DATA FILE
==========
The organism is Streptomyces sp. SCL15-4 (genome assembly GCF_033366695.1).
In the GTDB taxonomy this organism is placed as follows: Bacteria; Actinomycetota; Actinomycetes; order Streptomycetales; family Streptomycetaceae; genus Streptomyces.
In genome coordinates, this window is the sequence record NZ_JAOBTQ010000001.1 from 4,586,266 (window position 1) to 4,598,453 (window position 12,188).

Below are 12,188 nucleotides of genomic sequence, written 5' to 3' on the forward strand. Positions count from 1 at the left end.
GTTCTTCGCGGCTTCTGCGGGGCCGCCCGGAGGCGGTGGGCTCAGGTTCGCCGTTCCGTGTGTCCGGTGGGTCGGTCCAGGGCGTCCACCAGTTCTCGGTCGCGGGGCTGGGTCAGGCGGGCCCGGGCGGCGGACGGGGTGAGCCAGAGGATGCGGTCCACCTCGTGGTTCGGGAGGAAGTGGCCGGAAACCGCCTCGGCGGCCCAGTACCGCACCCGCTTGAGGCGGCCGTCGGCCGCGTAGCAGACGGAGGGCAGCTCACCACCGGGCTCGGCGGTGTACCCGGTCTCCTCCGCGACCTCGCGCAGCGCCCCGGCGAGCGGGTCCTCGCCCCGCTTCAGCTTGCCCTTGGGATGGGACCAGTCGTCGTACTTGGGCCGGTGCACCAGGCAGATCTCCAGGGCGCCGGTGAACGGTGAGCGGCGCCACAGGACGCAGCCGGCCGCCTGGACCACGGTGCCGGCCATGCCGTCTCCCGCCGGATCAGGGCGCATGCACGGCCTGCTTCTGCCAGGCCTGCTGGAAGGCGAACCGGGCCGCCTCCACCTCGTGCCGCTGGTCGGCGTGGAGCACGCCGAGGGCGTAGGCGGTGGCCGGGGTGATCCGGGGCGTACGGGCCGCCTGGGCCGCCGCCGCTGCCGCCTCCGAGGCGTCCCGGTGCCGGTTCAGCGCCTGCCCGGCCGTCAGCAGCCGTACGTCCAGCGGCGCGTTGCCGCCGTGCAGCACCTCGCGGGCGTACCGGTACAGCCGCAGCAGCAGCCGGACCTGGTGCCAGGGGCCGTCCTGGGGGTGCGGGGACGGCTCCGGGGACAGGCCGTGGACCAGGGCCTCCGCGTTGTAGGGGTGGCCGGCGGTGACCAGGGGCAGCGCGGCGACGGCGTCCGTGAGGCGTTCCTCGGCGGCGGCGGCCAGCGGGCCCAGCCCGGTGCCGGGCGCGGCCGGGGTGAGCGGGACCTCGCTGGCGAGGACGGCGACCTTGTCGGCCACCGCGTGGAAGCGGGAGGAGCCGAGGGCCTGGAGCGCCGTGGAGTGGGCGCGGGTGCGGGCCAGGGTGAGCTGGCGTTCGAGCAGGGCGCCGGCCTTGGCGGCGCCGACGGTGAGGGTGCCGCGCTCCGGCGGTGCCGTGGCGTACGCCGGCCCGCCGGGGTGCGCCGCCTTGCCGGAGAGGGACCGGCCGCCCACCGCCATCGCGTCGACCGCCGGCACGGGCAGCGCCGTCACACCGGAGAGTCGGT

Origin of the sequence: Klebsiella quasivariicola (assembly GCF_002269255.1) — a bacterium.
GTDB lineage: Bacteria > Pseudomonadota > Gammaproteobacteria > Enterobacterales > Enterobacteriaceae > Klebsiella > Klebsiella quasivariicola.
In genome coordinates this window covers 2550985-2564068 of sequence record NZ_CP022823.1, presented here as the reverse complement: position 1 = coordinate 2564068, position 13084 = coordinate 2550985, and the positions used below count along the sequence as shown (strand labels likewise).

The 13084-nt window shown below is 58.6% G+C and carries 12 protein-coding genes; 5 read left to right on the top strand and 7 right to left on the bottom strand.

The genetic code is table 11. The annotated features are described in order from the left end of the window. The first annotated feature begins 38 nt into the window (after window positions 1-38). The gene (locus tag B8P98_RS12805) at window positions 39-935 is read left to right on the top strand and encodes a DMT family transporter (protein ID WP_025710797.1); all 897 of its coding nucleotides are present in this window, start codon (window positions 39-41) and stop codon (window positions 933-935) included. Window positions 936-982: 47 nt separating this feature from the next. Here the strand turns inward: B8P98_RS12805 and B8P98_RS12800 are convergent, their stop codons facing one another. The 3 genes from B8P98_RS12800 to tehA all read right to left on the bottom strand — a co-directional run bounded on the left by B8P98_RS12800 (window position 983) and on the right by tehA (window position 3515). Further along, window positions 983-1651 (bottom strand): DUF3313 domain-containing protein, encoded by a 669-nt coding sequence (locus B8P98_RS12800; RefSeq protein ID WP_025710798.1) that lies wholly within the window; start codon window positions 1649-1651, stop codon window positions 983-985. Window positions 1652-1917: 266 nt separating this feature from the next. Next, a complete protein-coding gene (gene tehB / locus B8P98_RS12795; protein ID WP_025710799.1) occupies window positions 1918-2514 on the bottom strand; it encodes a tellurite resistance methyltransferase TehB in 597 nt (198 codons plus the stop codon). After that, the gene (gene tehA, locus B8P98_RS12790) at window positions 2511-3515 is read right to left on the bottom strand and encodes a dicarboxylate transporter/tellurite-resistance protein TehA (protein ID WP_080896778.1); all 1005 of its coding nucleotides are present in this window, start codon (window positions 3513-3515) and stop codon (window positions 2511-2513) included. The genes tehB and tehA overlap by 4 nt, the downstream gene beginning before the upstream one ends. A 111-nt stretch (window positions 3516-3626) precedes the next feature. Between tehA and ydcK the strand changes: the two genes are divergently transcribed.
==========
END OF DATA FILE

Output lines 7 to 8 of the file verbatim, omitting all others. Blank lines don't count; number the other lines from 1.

GTDB lineage: Bacteria > Pseudomonadota > Gammaproteobacteria > Enterobacterales > Enterobacteriaceae > Klebsiella > Klebsiella quasivariicola.
In genome coordinates this window covers 2550985-2564068 of sequence record NZ_CP022823.1, presented here as the reverse complement: position 1 = coordinate 2564068, position 13084 = coordinate 2550985, and the positions used below count along the sequence as shown (strand labels likewise).